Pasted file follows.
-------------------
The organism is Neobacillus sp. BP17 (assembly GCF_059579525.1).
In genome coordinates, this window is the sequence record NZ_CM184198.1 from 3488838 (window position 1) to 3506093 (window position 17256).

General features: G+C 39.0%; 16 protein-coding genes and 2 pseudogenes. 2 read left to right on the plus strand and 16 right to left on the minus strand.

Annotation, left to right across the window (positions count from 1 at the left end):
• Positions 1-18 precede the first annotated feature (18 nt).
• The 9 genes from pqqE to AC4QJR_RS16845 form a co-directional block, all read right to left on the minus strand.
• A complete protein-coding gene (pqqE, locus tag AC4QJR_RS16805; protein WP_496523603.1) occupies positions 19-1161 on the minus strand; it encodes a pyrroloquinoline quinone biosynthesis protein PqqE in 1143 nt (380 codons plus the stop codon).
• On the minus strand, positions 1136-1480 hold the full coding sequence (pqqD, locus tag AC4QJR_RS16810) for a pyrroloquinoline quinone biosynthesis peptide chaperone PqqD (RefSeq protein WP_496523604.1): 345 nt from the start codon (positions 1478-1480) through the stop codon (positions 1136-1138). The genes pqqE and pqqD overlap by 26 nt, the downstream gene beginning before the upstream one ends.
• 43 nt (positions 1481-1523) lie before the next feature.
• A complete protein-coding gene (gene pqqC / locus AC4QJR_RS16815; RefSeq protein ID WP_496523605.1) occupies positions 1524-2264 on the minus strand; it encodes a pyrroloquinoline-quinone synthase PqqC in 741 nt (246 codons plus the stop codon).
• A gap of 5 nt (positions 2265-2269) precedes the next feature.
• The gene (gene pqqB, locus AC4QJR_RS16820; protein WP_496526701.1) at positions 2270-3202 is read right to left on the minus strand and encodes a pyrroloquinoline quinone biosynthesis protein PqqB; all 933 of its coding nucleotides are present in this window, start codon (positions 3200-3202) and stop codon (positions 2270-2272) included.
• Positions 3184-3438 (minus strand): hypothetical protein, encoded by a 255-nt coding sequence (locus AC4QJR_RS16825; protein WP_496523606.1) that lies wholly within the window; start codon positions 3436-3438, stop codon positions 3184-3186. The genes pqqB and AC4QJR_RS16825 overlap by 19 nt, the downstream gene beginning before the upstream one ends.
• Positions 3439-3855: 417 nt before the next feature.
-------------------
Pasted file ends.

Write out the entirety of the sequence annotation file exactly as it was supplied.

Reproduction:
The organism is Neobacillus sp. BP17 (assembly GCF_059579525.1).
In genome coordinates, this window is the sequence record NZ_CM184198.1 from 3488838 (window position 1) to 3506093 (window position 17256).

General features: G+C 39.0%; 16 protein-coding genes and 2 pseudogenes. 2 read left to right on the plus strand and 16 right to left on the minus strand.

Annotation, left to right across the window (positions count from 1 at the left end):
• Positions 1-18 precede the first annotated feature (18 nt).
• The 9 genes from pqqE to AC4QJR_RS16845 form a co-directional block, all read right to left on the minus strand.
• A complete protein-coding gene (pqqE, locus tag AC4QJR_RS16805; protein WP_496523603.1) occupies positions 19-1161 on the minus strand; it encodes a pyrroloquinoline quinone biosynthesis protein PqqE in 1143 nt (380 codons plus the stop codon).
• On the minus strand, positions 1136-1480 hold the full coding sequence (pqqD, locus tag AC4QJR_RS16810) for a pyrroloquinoline quinone biosynthesis peptide chaperone PqqD (RefSeq protein WP_496523604.1): 345 nt from the start codon (positions 1478-1480) through the stop codon (positions 1136-1138). The genes pqqE and pqqD overlap by 26 nt, the downstream gene beginning before the upstream one ends.
• 43 nt (positions 1481-1523) lie before the next feature.
• A complete protein-coding gene (gene pqqC / locus AC4QJR_RS16815; RefSeq protein ID WP_496523605.1) occupies positions 1524-2264 on the minus strand; it encodes a pyrroloquinoline-quinone synthase PqqC in 741 nt (246 codons plus the stop codon).
• A gap of 5 nt (positions 2265-2269) precedes the next feature.
• The gene (gene pqqB, locus AC4QJR_RS16820; protein WP_496526701.1) at positions 2270-3202 is read right to left on the minus strand and encodes a pyrroloquinoline quinone biosynthesis protein PqqB; all 933 of its coding nucleotides are present in this window, start codon (positions 3200-3202) and stop codon (positions 2270-2272) included.
• Positions 3184-3438 (minus strand): hypothetical protein, encoded by a 255-nt coding sequence (locus AC4QJR_RS16825; protein WP_496523606.1) that lies wholly within the window; start codon positions 3436-3438, stop codon positions 3184-3186. The genes pqqB and AC4QJR_RS16825 overlap by 19 nt, the downstream gene beginning before the upstream one ends.
• Positions 3439-3855: 417 nt before the next feature.